Improving Page Titles and Headlines

Linda recently posted about how meaningful titles and descriptions engage site visitors. Her post covered the importance of micro content in enticing people to read your content – particularly since content is displayed differently depending on the device used.

In this post I’m going to focus on how you can improve page titles and headlines to help people find your page and encourage them to read it.

Page titles should be clear and descriptive

Page titles help convey your primary message; its important they are clear and descriptive. This is so that your reader can quickly see what your page is about.

As argued by Jakob Nielsen, online headlines are different to printed headlines because they are used in different ways.

In print a headline is tightly associated with photos, decks, subheads, and the full body of the article, all of which can be interpreted in a single glance.

Jakob Nielsen, NNg

The contextual information that accompanies a printed headline means that it can afford to be cleverer and less descriptive. However, as pointed out by Nielsen, online headlines can appear out of context. For example they could appear in search results, news feeds, social media or navigation.

Headline text has to stand on its own and make sense when the rest of the content is not available

Jakob Nielsen, NNg

Since your page title could be displayed in a number of different places, and on a number of different screen sizes which may reduce the amount of information displayed, it’s essential they make sense out of context.

It’s also best if headlines don’t contain jargon or wordplay. For example, take a look at this example headline:

‘Cutting-edge Research’

This is vague and could be about any topic and relate to any organisation. It’s meaningless on its own as it provides no indication of what the content will be about.

Now take a look at this title:

‘Newcastle Student Unearths Rare Roman Jewellery’

This title is much more descriptive and gives a clear idea of what the article will be about. The reader can then quickly decide whether the content will be useful or of interest to them.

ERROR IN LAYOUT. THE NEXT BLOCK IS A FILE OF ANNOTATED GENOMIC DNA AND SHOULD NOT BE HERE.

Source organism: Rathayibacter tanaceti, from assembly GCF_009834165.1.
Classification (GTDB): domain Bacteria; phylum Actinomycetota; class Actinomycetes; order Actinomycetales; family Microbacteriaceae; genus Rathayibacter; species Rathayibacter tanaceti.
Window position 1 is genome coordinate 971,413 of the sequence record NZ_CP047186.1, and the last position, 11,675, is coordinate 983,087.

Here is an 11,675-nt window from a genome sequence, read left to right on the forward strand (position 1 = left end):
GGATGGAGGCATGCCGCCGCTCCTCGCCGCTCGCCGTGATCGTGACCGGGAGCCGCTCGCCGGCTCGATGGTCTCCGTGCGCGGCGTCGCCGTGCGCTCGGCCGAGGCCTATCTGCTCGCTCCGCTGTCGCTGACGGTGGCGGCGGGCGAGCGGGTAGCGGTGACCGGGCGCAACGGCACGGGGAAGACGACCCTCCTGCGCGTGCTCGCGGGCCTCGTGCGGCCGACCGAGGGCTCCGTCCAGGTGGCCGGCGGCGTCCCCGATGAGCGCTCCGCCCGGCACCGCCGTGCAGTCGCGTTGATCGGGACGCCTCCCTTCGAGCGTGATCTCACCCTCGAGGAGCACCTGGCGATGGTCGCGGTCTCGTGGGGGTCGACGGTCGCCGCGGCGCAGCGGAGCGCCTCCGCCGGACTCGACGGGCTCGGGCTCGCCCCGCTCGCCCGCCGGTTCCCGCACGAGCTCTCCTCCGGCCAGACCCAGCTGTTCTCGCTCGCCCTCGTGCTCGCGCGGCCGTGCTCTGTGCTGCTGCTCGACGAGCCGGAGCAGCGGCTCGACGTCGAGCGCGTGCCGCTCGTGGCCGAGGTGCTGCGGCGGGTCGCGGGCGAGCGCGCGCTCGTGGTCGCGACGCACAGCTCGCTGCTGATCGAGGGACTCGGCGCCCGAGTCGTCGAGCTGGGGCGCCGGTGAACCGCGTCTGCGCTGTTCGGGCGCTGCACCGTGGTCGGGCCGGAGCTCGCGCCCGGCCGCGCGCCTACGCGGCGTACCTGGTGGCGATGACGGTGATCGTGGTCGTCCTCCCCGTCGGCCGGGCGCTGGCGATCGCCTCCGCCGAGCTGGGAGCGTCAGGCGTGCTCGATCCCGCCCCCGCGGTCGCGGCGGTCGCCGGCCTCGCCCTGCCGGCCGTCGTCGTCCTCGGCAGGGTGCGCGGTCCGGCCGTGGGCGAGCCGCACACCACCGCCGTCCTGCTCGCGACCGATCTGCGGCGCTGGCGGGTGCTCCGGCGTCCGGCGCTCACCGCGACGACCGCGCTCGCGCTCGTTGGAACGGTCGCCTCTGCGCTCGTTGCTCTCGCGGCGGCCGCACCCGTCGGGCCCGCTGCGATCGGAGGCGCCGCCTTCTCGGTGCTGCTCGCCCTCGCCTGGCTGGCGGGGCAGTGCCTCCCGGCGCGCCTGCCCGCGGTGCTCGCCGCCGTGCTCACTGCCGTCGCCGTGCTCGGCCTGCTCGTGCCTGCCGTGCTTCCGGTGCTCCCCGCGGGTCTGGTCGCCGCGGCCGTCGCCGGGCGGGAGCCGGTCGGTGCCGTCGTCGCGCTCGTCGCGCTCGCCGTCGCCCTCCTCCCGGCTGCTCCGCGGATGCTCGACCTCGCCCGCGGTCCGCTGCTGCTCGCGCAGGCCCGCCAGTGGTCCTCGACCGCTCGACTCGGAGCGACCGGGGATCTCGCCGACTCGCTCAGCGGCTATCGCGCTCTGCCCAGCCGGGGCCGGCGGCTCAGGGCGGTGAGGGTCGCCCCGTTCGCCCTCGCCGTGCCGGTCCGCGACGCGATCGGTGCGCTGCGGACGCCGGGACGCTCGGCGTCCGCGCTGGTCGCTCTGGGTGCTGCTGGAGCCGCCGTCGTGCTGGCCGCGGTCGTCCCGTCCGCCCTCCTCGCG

You only have precious seconds to grab your reader’s attention and if you waste those seconds forcing them to fathom out what your title means, they’ll lose patience and leave without reading your content.

Begin with key words

To help with search engine optimisation (SEO) your page titles should contain keywords.

For example, it’s unlikely that a vague title like ‘Students’ Union’ will appear high in search results. It will be competing with other universities who will be using the same general phrase. If we tweak the title to ‘Newcastle University Students’ Union’ this will help with SEO because the title is more specific. People will be more likely to find your page if your title contains words used by your readers.

It’s better if keywords appear at the beginning of your titles if possible, as this will help with scan reading.

Moving keywords to the front of titles increases the likelihood that they get noticed

Hoa Loranger, NNg

Eye tracking research conducted by the Nielsen Norman group shows that people read differently online in an F shaped pattern, and tend to see the first two words in a sentence.

Keep page titles short

Keeping page titles concise will also help with scan reading. Our recommendation for page titles is 50 characters (including spaces). This might not sound like many words to play with, but remember that your page title could be viewed on a small screen. If it’s too long it will run over several lines; making it much harder to read and understand.

Headline Analyzer tool

In Corporate Web Development we use a free online tool called Headline Analyzer to help write headlines for blog posts.

As shown from the screenshot below you simply type your headline into the headline field and click the ‘Analyse Now’ button. You’ll then be given a score for your headline and tips on how to improve it.

Screenshot of Headline Analyzer tool

Admittedly this tool is more useful for writing headlines for blogs than webpages. However, what I find helpful is the chance to see how my page title will look in search results. This helps me decide whether it will make sense out of context:

Screenshot of a headline displayed in search results using the Headline Analyzer tool

Have a go and see what you think!


What you call your page is crucial in helping people find it. If you use keywords that your readers will be using and if a title is descriptive of your content this will help with SEO. Furthermore, the more descriptive a page title is, the more likely people will select and read your content. This is because they will be able to quickly see whether the content is relevant to them and will help answer their questions.


Jakob Nielsen, Microcontent: How to Write Headlines, Page Titles, and Subject Lines, Nielsen Norman Group (NNg), 6 September 1998

Hoa Loranger, Headings Are Pick-Up Lines: 5 Tips for Writing Headlines That Convert, Nielsen Norman Group (NNg), 9 August 2015

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